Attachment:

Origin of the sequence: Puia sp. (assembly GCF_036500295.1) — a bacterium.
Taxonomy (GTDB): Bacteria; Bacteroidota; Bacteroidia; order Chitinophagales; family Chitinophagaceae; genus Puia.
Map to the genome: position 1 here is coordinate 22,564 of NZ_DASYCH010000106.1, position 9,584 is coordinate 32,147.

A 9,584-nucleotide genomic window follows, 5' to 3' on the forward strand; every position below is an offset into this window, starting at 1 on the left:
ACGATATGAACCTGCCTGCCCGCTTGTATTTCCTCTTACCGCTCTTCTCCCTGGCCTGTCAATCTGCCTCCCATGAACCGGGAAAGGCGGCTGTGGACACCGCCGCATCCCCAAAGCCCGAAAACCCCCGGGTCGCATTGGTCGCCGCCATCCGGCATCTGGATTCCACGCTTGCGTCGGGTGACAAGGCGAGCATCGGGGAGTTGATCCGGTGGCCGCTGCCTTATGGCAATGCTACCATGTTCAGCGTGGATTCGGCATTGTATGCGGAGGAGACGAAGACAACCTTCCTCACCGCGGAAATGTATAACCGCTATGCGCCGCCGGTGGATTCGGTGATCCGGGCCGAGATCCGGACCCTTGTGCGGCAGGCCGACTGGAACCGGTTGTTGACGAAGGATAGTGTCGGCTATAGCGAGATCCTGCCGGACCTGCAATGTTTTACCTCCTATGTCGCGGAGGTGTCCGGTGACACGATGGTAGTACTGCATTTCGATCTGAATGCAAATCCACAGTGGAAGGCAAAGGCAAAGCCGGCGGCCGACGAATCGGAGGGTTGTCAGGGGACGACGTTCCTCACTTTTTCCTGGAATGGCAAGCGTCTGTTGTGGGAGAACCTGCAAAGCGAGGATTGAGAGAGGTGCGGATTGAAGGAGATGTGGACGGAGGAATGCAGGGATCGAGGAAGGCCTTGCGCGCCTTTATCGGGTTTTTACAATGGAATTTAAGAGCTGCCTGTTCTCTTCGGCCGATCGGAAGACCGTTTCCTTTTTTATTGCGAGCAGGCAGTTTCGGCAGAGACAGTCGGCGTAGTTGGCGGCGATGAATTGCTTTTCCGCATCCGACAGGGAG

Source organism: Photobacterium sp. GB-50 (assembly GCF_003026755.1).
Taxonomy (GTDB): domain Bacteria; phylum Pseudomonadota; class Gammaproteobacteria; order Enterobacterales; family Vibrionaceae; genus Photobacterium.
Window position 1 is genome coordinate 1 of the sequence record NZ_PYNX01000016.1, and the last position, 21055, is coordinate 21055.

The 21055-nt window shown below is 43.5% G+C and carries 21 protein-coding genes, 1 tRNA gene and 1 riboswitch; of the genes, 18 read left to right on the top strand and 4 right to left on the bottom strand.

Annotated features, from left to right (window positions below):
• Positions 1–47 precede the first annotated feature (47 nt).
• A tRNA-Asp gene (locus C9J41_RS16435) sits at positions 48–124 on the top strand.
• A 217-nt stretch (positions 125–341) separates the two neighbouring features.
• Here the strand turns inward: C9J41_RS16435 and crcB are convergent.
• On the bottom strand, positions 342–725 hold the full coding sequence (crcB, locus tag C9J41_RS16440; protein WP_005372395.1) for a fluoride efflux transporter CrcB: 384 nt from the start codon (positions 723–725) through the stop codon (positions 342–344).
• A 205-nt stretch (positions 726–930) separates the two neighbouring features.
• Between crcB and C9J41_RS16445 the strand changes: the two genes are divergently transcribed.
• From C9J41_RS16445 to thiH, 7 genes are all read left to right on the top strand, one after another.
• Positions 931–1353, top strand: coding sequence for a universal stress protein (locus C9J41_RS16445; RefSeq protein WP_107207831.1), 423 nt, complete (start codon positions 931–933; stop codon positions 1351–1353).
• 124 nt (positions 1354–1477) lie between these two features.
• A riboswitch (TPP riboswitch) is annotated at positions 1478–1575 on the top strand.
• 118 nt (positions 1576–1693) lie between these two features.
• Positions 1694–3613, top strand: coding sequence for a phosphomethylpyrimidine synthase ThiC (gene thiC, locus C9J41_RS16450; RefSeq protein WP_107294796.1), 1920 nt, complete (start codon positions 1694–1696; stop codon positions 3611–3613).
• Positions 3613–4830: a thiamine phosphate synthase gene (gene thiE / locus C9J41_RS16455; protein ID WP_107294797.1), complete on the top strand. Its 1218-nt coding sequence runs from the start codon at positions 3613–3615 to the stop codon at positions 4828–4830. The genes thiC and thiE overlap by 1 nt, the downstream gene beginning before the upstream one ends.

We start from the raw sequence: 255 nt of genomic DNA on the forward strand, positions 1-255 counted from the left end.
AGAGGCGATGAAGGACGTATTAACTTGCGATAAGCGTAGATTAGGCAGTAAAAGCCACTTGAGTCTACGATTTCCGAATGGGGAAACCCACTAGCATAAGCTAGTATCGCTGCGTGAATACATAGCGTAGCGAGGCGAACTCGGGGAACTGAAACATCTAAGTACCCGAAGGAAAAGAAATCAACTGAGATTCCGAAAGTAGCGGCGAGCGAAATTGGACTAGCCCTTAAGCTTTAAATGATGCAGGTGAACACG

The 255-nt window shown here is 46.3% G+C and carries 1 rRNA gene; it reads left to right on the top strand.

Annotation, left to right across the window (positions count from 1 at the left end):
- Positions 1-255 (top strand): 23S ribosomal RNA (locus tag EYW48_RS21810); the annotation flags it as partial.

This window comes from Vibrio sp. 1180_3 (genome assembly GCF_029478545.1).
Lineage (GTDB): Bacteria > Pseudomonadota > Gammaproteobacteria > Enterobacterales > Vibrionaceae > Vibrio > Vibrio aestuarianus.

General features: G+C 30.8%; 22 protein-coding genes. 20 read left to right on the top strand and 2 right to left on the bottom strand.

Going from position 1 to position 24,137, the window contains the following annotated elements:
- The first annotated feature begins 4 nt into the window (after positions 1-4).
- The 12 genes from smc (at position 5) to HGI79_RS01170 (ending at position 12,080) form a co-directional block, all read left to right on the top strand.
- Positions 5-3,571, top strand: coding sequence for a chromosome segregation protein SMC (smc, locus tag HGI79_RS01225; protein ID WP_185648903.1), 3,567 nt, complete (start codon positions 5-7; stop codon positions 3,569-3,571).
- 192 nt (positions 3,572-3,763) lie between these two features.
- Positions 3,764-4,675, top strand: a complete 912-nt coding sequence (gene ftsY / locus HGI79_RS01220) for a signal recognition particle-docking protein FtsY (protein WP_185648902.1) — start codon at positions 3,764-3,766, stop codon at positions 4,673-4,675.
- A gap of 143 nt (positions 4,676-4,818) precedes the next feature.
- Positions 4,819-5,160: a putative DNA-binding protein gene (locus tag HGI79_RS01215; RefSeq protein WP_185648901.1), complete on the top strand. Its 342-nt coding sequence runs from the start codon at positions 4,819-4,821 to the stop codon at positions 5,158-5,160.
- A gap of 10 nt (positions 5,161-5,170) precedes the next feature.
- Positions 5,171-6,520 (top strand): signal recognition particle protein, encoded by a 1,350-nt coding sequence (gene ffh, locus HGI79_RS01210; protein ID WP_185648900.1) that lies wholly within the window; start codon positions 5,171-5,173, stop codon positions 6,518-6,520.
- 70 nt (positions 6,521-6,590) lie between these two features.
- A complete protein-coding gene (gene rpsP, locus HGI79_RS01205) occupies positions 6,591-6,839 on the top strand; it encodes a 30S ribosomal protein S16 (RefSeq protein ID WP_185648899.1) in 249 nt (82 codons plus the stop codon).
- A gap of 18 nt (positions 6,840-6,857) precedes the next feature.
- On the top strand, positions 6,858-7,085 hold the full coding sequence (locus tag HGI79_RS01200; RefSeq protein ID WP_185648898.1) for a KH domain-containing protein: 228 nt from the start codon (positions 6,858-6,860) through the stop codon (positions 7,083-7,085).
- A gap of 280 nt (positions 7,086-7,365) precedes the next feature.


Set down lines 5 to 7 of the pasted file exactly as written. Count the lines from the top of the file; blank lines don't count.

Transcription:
ACGATATGAACCTGCCTGCCCGCTTGTATTTCCTCTTACCGCTCTTCTCCCTGGCCTGTCAATCTGCCTCCCATGAACCGGGAAAGGCGGCTGTGGACACCGCCGCATCCCCAAAGCCCGAAAACCCCCGGGTCGCATTGGTCGCCGCCATCCGGCATCTGGATTCCACGCTTGCGTCGGGTGACAAGGCGAGCATCGGGGAGTTGATCCGGTGGCCGCTGCCTTATGGCAATGCTACCATGTTCAGCGTGGATTCGGCATTGTATGCGGAGGAGACGAAGACAACCTTCCTCACCGCGGAAATGTATAACCGCTATGCGCCGCCGGTGGATTCGGTGATCCGGGCCGAGATCCGGACCCTTGTGCGGCAGGCCGACTGGAACCGGTTGTTGACGAAGGATAGTGTCGGCTATAGCGAGATCCTGCCGGACCTGCAATGTTTTACCTCCTATGTCGCGGAGGTGTCCGGTGACACGATGGTAGTACTGCATTTCGATCTGAATGCAAATCCACAGTGGAAGGCAAAGGCAAAGCCGGCGGCCGACGAATCGGAGGGTTGTCAGGGGACGACGTTCCTCACTTTTTCCTGGAATGGCAAGCGTCTGTTGTGGGAGAACCTGCAAAGCGAGGATTGAGAGAGGTGCGGATTGAAGGAGATGTGGACGGAGGAATGCAGGGATCGAGGAAGGCCTTGCGCGCCTTTATCGGGTTTTTACAATGGAATTTAAGAGCTGCCTGTTCTCTTCGGCCGATCGGAAGACCGTTTCCTTTTTTATTGCGAGCAGGCAGTTTCGGCAGAGACAGTCGGCGTAGTTGGCGGCGATGAATTGCTTTTCCGCATCCGACAGGGAG

Source organism: Photobacterium sp. GB-50 (assembly GCF_003026755.1).
Taxonomy (GTDB): domain Bacteria; phylum Pseudomonadota; class Gammaproteobacteria; order Enterobacterales; family Vibrionaceae; genus Photobacterium.